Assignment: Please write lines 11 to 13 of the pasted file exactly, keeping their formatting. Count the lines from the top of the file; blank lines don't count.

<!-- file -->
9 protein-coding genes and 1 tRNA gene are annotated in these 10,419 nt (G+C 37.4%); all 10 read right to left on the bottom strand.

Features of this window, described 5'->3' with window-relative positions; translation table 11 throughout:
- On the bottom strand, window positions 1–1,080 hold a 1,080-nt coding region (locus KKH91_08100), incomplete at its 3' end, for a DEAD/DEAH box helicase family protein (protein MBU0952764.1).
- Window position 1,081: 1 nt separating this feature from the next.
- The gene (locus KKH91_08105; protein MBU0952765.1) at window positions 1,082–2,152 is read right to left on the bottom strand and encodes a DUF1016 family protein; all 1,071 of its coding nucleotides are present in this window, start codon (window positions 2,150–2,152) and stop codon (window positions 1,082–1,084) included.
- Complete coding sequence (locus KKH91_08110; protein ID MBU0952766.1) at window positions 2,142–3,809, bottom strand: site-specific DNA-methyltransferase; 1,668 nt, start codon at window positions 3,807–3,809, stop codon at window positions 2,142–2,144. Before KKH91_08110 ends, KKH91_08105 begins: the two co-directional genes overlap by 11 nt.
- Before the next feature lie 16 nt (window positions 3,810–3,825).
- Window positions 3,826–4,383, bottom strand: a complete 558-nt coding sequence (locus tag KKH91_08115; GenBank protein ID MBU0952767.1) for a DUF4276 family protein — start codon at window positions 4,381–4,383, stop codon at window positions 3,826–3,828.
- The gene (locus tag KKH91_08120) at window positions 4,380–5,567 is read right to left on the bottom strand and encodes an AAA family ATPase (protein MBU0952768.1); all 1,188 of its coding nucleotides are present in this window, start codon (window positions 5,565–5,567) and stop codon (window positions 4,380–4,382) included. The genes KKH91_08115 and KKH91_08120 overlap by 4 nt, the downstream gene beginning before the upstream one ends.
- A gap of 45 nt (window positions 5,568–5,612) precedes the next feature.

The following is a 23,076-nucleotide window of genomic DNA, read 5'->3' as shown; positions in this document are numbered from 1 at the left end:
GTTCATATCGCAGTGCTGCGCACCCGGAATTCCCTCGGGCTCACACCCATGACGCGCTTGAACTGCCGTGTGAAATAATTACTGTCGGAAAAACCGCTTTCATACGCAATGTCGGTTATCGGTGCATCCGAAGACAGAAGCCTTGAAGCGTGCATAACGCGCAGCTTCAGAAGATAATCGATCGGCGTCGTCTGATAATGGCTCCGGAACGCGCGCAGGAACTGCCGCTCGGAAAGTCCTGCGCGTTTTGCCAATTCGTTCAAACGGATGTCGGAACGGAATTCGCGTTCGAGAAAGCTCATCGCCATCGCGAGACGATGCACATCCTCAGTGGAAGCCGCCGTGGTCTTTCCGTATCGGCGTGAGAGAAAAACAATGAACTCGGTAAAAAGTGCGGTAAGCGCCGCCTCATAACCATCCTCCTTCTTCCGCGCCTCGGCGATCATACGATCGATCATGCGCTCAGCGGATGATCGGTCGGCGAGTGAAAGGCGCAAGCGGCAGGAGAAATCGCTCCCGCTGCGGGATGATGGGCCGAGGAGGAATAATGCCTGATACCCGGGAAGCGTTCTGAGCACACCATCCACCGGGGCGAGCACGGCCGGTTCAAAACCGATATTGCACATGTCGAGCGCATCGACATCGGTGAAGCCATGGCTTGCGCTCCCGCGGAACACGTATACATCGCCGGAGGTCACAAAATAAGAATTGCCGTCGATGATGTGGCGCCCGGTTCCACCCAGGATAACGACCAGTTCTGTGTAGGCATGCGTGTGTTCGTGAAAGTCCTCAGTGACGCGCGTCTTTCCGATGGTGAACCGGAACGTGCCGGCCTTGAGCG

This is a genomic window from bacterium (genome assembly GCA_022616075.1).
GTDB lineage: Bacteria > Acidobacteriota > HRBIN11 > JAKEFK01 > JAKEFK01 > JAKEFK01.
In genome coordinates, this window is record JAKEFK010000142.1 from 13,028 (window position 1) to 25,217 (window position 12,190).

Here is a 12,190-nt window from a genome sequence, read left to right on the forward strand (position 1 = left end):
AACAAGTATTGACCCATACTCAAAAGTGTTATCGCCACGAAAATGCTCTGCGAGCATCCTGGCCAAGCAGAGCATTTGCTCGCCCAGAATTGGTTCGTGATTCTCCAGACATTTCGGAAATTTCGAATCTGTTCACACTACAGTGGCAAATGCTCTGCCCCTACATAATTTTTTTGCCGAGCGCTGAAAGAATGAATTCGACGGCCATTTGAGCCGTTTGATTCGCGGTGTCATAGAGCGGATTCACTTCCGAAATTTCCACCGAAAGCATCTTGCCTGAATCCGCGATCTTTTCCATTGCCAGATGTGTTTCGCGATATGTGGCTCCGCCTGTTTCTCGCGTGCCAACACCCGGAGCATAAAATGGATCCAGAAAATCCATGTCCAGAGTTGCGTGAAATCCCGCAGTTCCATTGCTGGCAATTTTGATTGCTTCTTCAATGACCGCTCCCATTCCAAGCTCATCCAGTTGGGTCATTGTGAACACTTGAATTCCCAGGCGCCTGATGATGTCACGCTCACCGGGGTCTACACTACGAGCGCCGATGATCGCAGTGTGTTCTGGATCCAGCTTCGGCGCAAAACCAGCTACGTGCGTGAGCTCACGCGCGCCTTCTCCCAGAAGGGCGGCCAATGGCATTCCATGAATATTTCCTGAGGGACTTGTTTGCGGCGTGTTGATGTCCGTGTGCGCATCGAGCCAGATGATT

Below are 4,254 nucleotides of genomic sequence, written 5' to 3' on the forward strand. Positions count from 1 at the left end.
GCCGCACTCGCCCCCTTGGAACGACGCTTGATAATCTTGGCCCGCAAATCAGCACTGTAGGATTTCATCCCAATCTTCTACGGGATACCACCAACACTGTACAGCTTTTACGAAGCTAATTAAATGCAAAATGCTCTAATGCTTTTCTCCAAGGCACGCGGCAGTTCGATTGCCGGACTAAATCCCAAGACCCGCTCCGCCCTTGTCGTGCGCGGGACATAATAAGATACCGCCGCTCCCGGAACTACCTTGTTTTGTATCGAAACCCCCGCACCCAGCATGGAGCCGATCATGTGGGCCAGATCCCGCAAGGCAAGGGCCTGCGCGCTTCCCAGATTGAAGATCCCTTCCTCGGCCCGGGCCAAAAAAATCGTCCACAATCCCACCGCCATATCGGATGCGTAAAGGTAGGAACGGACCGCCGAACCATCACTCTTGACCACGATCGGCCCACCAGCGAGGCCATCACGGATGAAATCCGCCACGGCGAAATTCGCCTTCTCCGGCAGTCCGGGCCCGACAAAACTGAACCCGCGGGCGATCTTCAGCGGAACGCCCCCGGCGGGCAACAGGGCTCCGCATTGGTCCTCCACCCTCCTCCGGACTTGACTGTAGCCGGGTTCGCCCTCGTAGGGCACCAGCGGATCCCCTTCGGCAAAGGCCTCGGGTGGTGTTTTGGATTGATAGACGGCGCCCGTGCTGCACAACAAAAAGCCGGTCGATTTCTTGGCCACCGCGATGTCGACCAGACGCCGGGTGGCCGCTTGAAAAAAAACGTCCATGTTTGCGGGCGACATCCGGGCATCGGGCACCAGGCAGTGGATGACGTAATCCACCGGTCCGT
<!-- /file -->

The following is a 23,076-nucleotide window of genomic DNA, read 5'->3' as shown; positions in this document are numbered from 1 at the left end:
GTTCATATCGCAGTGCTGCGCACCCGGAATTCCCTCGGGCTCACACCCATGACGCGCTTGAACTGCCGTGTGAAATAATTACTGTCGGAAAAACCGCTTTCATACGCAATGTCGGTTATCGGTGCATCCGAAGACAGAAGCCTTGAAGCGTGCATAACGCGCAGCTTCAGAAGATAATCGATCGGCGTCGTCTGATAATGGCTCCGGAACGCGCGCAGGAACTGCCGCTCGGAAAGTCCTGCGCGTTTTGCCAATTCGTTCAAACGGATGTCGGAACGGAATTCGCGTTCGAGAAAGCTCATCGCCATCGCGAGACGATGCACATCCTCAGTGGAAGCCGCCGTGGTCTTTCCGTATCGGCGTGAGAGAAAAACAATGAACTCGGTAAAAAGTGCGGTAAGCGCCGCCTCATAACCATCCTCCTTCTTCCGCGCCTCGGCGATCATACGATCGATCATGCGCTCAGCGGATGATCGGTCGGCGAGTGAAAGGCGCAAGCGGCAGGAGAAATCGCTCCCGCTGCGGGATGATGGGCCGAGGAGGAATAATGCCTGATACCCGGGAAGCGTTCTGAGCACACCATCCACCGGGGCGAGCACGGCCGGTTCAAAACCGATATTGCACATGTCGAGCGCATCGACATCGGTGAAGCCATGGCTTGCGCTCCCGCGGAACACGTATACATCGCCGGAGGTCACAAAATAAGAATTGCCGTCGATGATGTGGCGCCCGGTTCCACCCAGGATAACGACCAGTTCTGTGTAGGCATGCGTGTGTTCGTGAAAGTCCTCAGTGACGCGCGTCTTTCCGATGGTGAACCGGAACGTGCCGGCCTTGAGCG

This is a genomic window from bacterium (genome assembly GCA_022616075.1).